Governance Matters Associate Guy Hamilton talks about economic growth…..
Since 2009, a feature of both global and local economies has been a prolonged period of slow growth and reduced customer expenditure. Excess productive capacity that had to be reduced or re-purposed, (“resized” becoming a popular term), cost reduction and cost efficiency strategies became prevalent and yield and margin management became common conversations in board rooms and executive management meetings.
Signs of enduring economic growth are emerging and with it the question is whether it is time to become growth orientated and look towards building increased enterprise value over the medium to long term? Intuitively, the answer is now “yes”.
It is easy to say, “we are now going to move to a growth strategy” but for many it will be a challenge to deliver enduring value growth as an outcome. Simply, in flat economic conditions management mindset is founded on “more from less” whereas growth requires focused investment and re-allocation of resources to ensure “more from more”.
Arguably, cost reduction programs are not “strategy”. At some stage optimum efficiency is obtained and chasing further cost savings becomes more destructive than value accretive. At this point two paths typically emerge, a) driving better yields from an optimized but largely flat cost base and b) adopting growth strategies which will increase the size of a business, its market share, and revenues over the medium term.
Developing a growth strategy is one thing, executing it well is another. Shifting from “profitability” founded on cost management and margin enhancement to “growth” requires a fundamental shift in focus and purpose in a business. Changing the corporate mindset from cost control to growth is not easy and it takes both time and effort to achieve. Similarly, managers and directors who have safely guided a business through a prolonged down turn may well not be the right people to develop, lead and execute good growth strategies.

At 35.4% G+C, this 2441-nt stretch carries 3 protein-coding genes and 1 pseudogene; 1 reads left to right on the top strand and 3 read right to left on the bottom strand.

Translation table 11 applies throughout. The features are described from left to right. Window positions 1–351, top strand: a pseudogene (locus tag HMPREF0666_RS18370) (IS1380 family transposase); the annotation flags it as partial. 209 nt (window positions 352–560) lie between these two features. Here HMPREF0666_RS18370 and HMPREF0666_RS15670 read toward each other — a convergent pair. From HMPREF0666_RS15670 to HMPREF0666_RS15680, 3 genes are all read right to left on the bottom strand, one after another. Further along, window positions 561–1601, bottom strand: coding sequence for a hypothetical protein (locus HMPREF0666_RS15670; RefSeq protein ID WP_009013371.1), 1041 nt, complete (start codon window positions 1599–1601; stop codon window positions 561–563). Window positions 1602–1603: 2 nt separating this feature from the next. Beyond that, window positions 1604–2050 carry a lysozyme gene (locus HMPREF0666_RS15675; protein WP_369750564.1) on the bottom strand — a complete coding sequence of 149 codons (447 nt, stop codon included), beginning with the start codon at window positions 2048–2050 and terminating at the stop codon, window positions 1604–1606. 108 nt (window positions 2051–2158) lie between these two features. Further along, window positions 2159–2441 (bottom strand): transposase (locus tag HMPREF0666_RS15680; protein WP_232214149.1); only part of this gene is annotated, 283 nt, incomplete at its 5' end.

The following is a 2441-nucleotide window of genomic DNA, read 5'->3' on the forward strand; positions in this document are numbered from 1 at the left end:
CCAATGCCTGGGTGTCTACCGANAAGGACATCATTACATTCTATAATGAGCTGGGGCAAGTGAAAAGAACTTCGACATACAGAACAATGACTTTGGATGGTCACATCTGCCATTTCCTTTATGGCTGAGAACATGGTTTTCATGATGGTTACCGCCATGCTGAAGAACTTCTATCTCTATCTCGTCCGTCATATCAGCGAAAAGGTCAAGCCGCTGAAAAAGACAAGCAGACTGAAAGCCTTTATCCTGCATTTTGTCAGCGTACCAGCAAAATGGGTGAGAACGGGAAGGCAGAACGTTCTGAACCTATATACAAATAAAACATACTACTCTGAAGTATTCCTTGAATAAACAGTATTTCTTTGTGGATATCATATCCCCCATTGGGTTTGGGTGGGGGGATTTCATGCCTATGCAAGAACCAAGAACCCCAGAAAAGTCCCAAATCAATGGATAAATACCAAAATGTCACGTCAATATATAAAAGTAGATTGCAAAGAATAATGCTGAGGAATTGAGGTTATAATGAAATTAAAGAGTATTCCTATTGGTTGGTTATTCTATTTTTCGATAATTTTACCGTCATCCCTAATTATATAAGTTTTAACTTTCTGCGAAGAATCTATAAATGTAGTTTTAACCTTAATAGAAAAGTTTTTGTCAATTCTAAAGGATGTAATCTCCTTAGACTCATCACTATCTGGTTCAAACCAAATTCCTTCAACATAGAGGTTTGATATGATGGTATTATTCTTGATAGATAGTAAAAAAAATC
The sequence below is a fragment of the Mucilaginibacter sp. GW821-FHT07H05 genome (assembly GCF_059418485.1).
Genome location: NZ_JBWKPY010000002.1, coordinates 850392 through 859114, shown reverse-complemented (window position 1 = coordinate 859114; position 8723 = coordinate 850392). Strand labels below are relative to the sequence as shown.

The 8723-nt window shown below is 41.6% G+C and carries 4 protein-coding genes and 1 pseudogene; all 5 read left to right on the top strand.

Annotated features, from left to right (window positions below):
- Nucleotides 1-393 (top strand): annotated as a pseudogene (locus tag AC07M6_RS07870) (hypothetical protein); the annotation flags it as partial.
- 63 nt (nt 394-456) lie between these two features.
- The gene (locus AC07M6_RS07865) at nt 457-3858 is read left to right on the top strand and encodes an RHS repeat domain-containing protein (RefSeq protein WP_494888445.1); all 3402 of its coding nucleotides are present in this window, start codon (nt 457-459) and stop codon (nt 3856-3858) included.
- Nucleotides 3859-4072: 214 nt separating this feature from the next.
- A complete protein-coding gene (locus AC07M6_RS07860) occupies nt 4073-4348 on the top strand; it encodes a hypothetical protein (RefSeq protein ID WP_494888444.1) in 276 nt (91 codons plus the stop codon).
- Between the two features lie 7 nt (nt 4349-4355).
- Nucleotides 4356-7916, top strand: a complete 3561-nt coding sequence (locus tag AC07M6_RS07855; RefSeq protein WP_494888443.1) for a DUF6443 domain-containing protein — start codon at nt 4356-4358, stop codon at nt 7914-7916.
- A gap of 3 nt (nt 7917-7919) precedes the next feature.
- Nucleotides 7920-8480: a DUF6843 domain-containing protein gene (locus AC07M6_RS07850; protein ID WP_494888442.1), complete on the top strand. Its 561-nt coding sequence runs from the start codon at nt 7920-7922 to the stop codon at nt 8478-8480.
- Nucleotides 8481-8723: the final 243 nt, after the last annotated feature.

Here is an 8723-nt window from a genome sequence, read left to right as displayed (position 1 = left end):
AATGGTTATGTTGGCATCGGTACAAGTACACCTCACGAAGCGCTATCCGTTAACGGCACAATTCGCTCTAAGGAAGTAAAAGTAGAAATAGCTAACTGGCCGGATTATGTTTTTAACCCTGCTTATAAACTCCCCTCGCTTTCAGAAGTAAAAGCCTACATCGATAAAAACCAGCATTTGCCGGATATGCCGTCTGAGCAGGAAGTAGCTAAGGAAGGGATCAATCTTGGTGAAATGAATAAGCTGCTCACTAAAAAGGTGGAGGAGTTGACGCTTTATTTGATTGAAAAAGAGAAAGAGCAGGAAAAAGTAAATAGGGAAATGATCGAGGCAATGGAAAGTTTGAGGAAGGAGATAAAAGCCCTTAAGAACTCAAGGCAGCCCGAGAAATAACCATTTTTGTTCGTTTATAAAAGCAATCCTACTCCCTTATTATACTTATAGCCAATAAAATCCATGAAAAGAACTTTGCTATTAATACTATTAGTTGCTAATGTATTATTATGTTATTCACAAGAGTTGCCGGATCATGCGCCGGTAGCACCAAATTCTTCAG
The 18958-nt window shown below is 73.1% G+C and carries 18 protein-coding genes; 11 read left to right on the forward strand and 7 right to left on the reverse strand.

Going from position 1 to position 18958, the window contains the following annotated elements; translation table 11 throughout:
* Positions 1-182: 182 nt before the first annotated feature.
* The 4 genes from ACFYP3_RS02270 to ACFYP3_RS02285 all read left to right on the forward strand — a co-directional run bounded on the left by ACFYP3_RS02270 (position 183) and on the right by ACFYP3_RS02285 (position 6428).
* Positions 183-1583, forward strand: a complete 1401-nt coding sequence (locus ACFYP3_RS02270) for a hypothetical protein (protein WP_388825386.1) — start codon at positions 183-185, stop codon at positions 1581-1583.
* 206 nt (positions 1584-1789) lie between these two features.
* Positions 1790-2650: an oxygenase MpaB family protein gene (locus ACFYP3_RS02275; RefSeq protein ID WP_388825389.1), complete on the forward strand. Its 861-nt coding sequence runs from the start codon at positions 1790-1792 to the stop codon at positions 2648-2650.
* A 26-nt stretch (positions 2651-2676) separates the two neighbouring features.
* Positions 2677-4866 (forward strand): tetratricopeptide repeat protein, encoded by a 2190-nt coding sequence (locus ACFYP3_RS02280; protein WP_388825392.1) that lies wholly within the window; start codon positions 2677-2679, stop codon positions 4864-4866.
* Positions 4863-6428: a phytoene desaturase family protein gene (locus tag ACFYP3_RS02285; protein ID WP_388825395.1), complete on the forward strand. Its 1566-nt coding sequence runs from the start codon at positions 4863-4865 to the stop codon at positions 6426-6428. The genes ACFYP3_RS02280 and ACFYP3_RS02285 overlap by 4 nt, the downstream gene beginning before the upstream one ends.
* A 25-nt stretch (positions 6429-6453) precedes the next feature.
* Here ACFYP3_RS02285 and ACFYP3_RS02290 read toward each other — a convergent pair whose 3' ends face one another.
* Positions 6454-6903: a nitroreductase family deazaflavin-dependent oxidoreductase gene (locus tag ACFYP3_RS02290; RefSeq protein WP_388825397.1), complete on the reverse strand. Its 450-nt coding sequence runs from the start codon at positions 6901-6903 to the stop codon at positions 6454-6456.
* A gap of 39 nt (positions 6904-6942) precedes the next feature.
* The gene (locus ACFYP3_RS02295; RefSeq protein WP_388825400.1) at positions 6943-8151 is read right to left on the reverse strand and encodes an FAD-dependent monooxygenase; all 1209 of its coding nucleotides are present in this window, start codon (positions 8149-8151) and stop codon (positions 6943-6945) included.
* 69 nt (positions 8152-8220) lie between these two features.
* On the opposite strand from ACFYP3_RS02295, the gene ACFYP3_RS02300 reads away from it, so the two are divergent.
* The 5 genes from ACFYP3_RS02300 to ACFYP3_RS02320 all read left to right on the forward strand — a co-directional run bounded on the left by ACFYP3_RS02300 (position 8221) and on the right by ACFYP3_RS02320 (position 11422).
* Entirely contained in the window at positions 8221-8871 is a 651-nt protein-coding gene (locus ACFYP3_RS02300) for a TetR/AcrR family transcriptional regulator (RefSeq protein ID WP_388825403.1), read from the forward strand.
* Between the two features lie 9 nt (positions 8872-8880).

Michael Mankins, a Partner at the global consulting firm Bain, noted “in earnings call after earnings call we hear CEOs describe one or two bets – at most – on growth, and devoting most of their time showcasing their restructuring, offshoring and other cost-focused initiatives”. Consider also the number of high profile corporates which have announced innovation strategies but have yet to show tangible value and benefits from the same.
This pivotal point needs a bottom up review of whether the business is “fit for growth”. Boards own strategy and it is their role to debate and determine growth options and initiatives. They also need to consider whether the right resources and assets are in place and the impact on capital, investment, HR, and IT plans (amongst others).
The discussion may well need to start with the capabilities and effectiveness of the Board to genuinely promote and lead growth initiatives which will deliver long term value. Are the right skills and disciplines available to a Board to consider fast evolving market dynamics and a commercially viable “right to win”? Does a Board spend enough time on growth based thinking or do routine Board papers and reports consume most of the available time?
The truth is growth does not happen by chance. There are some clear steps to work through:
1. Is there a clear view of what the business should look like in 3, 5 and 10 years?
2. Is the business ready for growth in terms of both capacity and skills?
3. What specific growth initiatives will be adopted?
4. How does the business retain competitive differentiation (and thereby margins) around its growth objectives?
5. What resources and investment are required to support growth?
6. What risks will arise and how can they be mitigated?
7. What is the right sequence of events in terms of resource allocation and investments?
8. What mandates and accountabilities will be passed to Executive Management?
9. How will success be measured and is executive management compensation linked to this?
Each of these questions deserve time and debate; intuition based initiatives tend to provide sub-optimal outcomes. The old saying applies “doing more of the same and expecting a different outcome is a definition of insanity”. Is your business fit for growth?
Thanks again for your insight Guy.
Until next time,